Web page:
Yesterday, I was engaging in an e-mail exchange with a reader that seems to juxtapose nicely with two recent posts.
We were discussing how so many people determine that for every social problem (as well as to meet the challenges of social change) there must be a government solution. He offered (and I quote with his permission),
Well the problem/mentality looks back to the civil rights movement, where government was really the motor that made things happen. The idea is to take that model and use it for women, the disabled, gays, etc. Our challenge is to say why that’s invalid.
Exactly. In the civil rights era, we needed government intervention because government created the problem (at the outset of the Jim Crow era in the 1890s) by creating (at the state level) and countenancing (at the federal level) laws which defined color as a class and sanctioned discriminatory treatment against blacks while mandating private discrimination.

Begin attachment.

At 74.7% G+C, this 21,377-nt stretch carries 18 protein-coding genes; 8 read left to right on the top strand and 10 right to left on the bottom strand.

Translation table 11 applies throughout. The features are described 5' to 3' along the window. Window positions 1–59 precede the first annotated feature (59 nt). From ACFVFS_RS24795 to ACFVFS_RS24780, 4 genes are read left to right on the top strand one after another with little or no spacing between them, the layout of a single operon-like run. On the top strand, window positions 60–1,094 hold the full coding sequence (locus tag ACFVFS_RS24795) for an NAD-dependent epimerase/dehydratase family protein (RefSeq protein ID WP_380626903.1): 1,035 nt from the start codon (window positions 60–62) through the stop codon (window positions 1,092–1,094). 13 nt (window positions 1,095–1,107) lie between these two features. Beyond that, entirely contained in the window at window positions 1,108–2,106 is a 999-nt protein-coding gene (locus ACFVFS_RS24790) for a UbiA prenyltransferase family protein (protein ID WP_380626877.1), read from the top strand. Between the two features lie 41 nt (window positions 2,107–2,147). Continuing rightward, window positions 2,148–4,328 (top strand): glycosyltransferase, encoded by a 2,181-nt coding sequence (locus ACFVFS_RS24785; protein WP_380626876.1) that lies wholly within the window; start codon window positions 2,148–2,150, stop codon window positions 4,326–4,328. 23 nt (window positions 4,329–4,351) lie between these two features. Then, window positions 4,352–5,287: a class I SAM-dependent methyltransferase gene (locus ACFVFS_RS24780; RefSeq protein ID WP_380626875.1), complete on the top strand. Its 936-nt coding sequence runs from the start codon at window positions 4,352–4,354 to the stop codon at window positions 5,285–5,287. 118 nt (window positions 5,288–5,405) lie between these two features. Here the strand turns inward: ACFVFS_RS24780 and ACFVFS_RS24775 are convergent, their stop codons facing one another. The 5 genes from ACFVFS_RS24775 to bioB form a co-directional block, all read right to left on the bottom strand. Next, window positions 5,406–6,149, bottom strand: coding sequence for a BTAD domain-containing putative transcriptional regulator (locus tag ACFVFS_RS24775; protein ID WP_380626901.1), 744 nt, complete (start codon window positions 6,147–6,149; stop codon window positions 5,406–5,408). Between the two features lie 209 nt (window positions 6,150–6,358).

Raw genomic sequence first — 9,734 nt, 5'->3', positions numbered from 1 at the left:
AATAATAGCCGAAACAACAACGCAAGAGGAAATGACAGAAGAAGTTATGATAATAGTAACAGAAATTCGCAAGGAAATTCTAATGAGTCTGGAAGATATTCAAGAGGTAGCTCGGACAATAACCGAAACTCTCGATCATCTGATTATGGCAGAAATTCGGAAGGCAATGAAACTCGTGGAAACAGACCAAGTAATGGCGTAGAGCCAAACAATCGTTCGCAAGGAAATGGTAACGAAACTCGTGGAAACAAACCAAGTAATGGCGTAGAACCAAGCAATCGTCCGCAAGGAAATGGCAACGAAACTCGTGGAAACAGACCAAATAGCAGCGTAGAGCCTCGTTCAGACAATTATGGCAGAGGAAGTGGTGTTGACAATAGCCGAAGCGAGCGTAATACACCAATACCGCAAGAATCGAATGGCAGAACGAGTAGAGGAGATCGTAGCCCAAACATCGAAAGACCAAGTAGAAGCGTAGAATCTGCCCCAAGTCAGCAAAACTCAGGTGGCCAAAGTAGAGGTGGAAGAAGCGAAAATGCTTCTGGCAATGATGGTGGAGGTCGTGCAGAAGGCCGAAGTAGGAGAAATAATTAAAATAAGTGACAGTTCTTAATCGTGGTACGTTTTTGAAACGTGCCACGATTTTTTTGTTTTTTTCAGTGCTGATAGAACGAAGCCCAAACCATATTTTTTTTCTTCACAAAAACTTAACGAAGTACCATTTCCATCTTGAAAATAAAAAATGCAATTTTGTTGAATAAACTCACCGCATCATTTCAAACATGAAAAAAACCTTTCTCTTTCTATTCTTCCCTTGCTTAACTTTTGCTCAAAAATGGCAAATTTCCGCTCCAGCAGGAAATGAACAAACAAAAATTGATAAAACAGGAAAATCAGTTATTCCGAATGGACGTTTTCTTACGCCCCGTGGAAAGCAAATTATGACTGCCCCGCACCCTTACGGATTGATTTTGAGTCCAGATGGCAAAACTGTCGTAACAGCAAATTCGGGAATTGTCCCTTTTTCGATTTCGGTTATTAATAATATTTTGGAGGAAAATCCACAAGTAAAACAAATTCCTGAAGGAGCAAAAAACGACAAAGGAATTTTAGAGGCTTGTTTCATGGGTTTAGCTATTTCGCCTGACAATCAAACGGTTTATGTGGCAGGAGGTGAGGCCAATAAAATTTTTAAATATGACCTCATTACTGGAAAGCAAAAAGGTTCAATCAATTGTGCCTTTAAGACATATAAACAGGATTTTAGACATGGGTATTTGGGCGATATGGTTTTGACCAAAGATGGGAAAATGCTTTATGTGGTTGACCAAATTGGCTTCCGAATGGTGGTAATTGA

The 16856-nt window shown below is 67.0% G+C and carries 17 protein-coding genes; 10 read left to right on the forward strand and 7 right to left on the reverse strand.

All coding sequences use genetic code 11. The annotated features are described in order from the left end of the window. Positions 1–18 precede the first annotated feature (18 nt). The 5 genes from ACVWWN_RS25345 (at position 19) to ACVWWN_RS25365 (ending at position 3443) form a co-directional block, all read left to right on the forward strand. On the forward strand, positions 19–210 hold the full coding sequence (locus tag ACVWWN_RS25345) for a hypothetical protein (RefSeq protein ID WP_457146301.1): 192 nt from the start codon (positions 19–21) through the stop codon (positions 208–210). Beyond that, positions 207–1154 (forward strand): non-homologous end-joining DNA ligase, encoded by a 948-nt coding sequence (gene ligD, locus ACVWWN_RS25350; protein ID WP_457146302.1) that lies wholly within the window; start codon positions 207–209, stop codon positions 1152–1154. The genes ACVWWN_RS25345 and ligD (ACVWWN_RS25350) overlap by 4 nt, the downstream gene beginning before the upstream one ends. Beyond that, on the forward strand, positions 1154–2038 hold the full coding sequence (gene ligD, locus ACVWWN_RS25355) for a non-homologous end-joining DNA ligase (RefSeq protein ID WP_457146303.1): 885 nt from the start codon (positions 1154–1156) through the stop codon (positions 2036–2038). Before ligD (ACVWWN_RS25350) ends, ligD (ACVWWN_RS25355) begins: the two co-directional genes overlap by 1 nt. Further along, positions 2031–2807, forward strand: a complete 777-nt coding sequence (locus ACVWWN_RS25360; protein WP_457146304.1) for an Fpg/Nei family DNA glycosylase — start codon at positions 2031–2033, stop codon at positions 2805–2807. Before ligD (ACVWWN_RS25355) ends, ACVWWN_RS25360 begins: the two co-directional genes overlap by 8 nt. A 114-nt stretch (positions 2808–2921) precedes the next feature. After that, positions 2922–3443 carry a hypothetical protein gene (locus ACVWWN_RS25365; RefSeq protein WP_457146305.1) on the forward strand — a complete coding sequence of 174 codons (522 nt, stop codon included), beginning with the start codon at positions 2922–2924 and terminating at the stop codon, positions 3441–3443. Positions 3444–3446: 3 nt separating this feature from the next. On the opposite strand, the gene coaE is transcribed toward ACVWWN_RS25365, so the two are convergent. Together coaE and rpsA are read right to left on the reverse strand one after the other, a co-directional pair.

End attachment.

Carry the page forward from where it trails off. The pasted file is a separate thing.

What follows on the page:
Over the past quarter-century or so, as people like us have become more open about our sexuality, we’ve seen the private sector react swiftly to accommodate this change (something that Jim Crow laws prevented private organizations from doing in the aftermath of the Civil War and Reconstruction). There were no laws requiring that private institutions treat people differently because of their sexual orientation.
At the same time, gay activists (and their allies in politics) have been pushing for legislation which will treat us as a protected class in state and federal law. It’s as if that supposed lack of civil rights about which John Aravosis is so concerned is really an absence of state-sanctioned group “rights”. That needed bureaucratic validation that Alex Knepper so deliciously mocks.